A story of two guerrilla leaders, one who works for the allies and the other a spy.
The colonel’s secret
He clinched his fist tightly and hit the wooden wall of his office twice in disgust and frustration, the pictures framed in glass cluttering to the floor.
It was only 8:00 in the morning. A voice in his old radio announced that the governor of Leyte had surrendered to the invading Japanese troops that had just landed in Capoocan, a small coastal town in the eastern part of the island. So did Col. Theodore Cornell, the military commander in Tacloban, the island’s capital town, and 300 of his men.
“God, how can they?” Lt. Salvador Merin did not want to believe the news. Two weeks ago, the governor and members of the provincial board had declared that surrender would happen only ‘over their dead bodies.’ The sudden turnaround came as a shock to Merin and his friends in Camp Downes, their boyish camp commander especially. They thought that the governor would at least put up a fight.
He heard a rustle outside his office, a shuffling of several feet, and the door was pushed wide open.
“Did you hear the news?” asked a breathless Blas Miranda. His face showed shock and surprise. Two others were with him
“Yes, of course.”
“We have to move fast. Now.” Miranda voice was tense, firm. He was barking his orders as the camp commander. “They will be here in two days at most.”
“Men, take as much provisions as you can. But we have to travel light so we can move fast. Tell the others,” said Miranda.
“We will assemble at 10 hundred hours,” he shouted to the men as they left the room.
Merin and Miranda were together at the Academy. Since then, they had been the best of friends. They had the same rank, but it was Miranda who was appointed camp commander for his ‘superior intellect,’ a fact which could not be disputed. Merin was happy for his friend. He looked forward to a bright future - when the war came and then the invasion.
Thirty-six young men, mostly in their 20s, gathered near the flagpole and made three lines facing their boyish commander, with their backs lugging their folded tents, blankets, extra shirts, cooking utensils, rice and canned goods. Miranda spoke, his voice quivering with emotion.
“Men, the governor and our provincial commander surrendered this morning in Tacloban, following the orders of our top officers in Bataan. But they need not have surrendered. They could have resisted the Japanese forces which landed in Capoocan the other day because they numbered no more than 2,500. They could have easily tripled that number with civilian volunteers and other patriots in the many towns of Leyte and routed the enemy. But they chose the easier path, the path of surrender.“
“That was a very unforgivable thing to do, a most unpatriotic act that deserves only derision. It was an act of cowardice no less. We, who value our freedom as well as pride as Filipinos, we make this pledge today in front of our flag, the flag of our courageous ancestors, to fight against the Japanese invaders and all those who cooperate with the enemy in treachery and cowardice. We dedicate our lives to this noble cause, even as we invoke our Divine Protector in this mission.”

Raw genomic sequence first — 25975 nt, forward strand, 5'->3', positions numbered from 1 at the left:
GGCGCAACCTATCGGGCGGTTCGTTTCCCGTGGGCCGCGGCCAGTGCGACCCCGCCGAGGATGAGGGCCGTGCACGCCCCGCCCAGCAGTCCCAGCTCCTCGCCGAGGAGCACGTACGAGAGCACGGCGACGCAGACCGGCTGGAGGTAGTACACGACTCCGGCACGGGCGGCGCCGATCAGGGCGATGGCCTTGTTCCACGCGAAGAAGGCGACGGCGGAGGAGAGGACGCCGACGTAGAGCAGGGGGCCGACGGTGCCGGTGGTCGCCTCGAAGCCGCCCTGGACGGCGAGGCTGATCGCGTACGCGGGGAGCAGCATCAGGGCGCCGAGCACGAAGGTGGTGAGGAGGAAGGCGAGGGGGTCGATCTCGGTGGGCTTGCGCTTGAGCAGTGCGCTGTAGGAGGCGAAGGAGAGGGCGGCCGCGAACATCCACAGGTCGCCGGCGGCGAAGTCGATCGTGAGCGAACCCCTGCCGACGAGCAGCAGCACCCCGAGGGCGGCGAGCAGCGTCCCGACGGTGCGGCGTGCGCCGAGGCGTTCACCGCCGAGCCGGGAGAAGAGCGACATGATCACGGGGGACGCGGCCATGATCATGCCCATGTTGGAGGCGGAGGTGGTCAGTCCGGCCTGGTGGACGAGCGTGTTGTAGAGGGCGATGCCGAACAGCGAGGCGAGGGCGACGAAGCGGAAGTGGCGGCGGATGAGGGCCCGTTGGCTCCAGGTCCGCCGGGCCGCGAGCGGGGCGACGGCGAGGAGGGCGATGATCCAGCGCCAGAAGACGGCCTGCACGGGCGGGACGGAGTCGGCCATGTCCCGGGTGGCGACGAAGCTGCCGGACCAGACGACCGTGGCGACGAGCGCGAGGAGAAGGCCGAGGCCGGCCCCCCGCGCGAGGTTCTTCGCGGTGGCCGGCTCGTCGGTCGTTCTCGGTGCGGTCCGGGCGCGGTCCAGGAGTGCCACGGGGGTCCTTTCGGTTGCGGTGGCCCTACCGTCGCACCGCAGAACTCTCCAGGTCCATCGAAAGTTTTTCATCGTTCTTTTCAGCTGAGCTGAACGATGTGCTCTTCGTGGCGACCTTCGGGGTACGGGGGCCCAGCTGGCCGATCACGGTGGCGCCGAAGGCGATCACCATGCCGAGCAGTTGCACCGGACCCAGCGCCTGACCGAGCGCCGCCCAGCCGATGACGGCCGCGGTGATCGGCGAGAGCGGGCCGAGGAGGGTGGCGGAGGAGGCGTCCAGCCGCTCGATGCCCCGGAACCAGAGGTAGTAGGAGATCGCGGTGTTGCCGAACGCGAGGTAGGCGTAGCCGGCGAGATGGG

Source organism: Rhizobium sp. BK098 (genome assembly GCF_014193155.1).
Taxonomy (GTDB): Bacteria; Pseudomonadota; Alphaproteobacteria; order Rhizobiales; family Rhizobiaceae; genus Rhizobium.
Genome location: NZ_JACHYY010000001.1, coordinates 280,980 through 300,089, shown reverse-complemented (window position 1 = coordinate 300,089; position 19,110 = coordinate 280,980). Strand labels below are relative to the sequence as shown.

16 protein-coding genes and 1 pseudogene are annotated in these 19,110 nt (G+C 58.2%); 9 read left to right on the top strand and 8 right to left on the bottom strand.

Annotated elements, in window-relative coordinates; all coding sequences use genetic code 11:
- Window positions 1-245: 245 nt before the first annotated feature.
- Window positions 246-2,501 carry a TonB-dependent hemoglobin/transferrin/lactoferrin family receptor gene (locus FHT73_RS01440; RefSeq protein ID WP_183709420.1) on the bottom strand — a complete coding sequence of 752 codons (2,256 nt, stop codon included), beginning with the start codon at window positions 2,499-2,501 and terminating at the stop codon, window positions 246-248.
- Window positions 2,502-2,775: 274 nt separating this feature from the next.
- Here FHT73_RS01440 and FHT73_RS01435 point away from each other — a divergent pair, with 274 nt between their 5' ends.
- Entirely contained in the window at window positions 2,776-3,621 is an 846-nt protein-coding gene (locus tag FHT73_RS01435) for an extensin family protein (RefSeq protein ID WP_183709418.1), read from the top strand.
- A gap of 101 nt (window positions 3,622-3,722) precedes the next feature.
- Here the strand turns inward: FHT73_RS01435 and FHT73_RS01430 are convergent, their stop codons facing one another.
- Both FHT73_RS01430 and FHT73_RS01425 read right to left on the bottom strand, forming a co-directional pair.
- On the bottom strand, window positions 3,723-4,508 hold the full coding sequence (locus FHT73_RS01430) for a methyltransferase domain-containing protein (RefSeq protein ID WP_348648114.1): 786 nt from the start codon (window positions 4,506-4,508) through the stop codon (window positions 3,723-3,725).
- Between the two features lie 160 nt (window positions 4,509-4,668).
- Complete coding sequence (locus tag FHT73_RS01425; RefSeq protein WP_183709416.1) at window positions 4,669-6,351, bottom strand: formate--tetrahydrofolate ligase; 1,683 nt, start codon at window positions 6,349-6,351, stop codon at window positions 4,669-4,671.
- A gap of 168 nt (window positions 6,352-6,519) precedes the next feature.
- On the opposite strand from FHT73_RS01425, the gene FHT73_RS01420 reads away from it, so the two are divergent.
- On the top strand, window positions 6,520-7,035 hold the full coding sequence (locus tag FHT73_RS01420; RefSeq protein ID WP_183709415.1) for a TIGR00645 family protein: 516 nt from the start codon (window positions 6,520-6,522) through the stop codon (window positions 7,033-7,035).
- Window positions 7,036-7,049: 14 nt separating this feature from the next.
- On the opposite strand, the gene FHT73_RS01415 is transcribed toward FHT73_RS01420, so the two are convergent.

“Long live our motherland! Long live the Philippines!” The men responded with the same slogans, raising their fists, some with their guns.
Miranda was in tears when he finished. Merin and a technical sergeant took down the flag, folded it, wrapped it in a plastic bag, then put it into his knapsack.
The men jumped inside a truck and took a last look of the camp that was home to most of them for the last five years. The row of huts looked like a ghost village as the truck rolled out of the camp to its destination in the south.
IN THE Capital, the governor did not want to see his Japanese foes in person, telling one of his board members Pastor Salazar to use his ‘charm’ with their new masters. Salazar needed no instructions. Even before the Japanese arrived, he had conditioned himself to befriend them and even become their spokesman.
The governor wanted to consult two American residents who had been earlier arrested and imprisoned at the old high school that was converted into a concentration camp. He disguised himself as a fish vendor, borrowed a basket, placed some fish he bought and walked to the camp that was fenced with barb wire. Luckily, he saw the Americans Price and Ratcliffe standing just beside the barb wire, talking to each other. Price expressed surprise to see him in tattered clothes and wooden clogs, but managed to control himself shortly.
“Bernard, what are you doing?” Price whispered, inspecting the fish the governor was carrying.
“I don’t know what to do. I’d like to go to the hills, but I’m afraid for my constituents. You know how these Japs are,” the governor whispered back.
“They want me,” continued the governor.
The American Walter Price paused for a few moments, engrossed in his thoughts,